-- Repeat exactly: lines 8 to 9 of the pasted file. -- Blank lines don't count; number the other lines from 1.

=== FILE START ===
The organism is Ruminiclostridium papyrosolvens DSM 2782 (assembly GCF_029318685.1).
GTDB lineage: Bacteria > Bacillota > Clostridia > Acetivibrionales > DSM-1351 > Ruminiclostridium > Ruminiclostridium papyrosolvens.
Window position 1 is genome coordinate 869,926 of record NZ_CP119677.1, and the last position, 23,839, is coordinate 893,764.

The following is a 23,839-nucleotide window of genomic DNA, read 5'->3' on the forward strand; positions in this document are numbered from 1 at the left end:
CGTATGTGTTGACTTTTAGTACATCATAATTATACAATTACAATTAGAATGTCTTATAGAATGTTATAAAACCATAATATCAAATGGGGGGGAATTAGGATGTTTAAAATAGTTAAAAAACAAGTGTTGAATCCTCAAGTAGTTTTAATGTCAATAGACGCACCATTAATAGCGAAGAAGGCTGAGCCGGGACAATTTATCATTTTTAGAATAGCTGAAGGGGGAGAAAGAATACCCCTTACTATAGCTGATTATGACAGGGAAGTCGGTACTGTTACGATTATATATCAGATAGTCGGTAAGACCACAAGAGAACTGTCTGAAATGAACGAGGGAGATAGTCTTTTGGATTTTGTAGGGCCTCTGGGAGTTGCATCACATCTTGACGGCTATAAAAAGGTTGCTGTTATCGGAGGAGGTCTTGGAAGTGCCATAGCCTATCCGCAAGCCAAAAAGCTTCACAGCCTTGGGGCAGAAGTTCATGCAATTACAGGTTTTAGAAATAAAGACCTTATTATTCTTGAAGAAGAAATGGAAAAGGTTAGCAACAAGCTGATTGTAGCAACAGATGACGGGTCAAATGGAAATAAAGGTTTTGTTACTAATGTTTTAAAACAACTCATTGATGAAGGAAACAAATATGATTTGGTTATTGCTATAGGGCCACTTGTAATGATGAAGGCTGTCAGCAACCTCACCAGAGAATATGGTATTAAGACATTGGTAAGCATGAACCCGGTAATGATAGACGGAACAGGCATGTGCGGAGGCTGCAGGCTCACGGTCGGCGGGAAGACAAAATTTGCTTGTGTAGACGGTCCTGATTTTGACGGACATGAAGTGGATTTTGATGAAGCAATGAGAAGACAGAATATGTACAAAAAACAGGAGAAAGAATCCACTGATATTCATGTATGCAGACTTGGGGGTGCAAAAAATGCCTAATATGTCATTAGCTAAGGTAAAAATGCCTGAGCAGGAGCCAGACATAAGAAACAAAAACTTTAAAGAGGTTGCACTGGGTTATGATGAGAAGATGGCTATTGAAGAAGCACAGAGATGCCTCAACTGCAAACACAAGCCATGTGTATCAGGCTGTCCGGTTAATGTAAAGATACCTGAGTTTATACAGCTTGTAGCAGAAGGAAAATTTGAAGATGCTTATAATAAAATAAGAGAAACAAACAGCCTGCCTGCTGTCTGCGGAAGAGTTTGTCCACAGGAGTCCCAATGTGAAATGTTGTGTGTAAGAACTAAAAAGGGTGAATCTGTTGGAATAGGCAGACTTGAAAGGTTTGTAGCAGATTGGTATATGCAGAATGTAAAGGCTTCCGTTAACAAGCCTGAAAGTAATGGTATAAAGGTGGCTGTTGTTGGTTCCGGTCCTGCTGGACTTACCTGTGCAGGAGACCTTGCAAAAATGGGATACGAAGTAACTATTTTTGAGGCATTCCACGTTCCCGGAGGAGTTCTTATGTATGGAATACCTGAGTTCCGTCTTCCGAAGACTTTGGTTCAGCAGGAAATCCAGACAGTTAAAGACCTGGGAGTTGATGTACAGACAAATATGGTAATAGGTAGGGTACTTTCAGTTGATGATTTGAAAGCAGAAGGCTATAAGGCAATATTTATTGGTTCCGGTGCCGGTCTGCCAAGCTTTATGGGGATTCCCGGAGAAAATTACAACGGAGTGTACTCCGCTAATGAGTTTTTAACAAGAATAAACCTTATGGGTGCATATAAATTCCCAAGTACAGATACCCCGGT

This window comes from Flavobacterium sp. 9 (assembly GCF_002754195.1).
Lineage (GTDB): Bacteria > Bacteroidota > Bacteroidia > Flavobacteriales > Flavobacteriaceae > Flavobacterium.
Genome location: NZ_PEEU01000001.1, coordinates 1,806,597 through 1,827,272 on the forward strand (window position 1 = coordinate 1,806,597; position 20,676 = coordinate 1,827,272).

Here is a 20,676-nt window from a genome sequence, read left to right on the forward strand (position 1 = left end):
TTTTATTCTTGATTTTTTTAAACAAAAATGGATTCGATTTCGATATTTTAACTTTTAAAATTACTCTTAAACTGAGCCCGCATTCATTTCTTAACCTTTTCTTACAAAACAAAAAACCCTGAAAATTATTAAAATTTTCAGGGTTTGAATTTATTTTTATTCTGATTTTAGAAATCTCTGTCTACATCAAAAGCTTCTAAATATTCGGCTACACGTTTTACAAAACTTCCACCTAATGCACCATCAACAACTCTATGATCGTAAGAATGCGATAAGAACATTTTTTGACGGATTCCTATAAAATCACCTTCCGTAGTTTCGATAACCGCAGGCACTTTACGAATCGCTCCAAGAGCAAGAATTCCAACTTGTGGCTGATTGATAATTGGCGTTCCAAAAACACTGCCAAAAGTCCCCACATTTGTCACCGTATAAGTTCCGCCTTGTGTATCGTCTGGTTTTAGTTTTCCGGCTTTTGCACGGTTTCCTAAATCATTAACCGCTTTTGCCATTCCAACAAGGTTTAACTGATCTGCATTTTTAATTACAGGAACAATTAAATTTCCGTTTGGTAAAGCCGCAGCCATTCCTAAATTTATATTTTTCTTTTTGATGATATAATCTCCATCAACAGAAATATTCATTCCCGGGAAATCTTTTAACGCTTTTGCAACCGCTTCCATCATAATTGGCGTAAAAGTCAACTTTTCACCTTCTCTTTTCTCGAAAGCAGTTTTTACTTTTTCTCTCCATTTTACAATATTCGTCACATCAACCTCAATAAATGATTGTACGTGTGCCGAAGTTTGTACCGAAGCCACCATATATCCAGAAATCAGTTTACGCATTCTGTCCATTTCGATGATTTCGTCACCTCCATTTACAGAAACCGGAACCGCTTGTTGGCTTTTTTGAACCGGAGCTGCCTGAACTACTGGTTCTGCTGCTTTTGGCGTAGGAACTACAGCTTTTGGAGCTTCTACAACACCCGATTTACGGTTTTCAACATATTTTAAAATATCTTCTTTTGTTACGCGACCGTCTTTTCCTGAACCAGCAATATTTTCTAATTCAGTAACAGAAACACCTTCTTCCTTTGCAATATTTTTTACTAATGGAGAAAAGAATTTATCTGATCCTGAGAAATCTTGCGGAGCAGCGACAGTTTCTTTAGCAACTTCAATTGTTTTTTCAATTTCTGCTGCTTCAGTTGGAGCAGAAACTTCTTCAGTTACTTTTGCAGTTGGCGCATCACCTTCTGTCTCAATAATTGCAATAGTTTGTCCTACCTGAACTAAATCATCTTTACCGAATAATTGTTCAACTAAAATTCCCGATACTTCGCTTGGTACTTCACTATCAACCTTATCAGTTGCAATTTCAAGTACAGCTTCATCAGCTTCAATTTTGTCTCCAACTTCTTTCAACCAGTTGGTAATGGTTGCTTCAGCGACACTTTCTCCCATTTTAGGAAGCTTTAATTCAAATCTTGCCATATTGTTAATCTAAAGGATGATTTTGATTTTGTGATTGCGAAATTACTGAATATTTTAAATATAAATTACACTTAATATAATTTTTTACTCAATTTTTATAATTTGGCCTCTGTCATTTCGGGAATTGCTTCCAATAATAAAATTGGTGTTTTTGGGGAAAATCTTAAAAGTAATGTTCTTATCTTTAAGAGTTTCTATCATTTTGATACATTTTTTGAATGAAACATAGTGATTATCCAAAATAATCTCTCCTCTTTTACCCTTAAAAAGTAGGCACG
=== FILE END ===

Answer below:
Genome location: NZ_PEEU01000001.1, coordinates 1,806,597 through 1,827,272 on the forward strand (window position 1 = coordinate 1,806,597; position 20,676 = coordinate 1,827,272).

Here is a 20,676-nt window from a genome sequence, read left to right on the forward strand (position 1 = left end):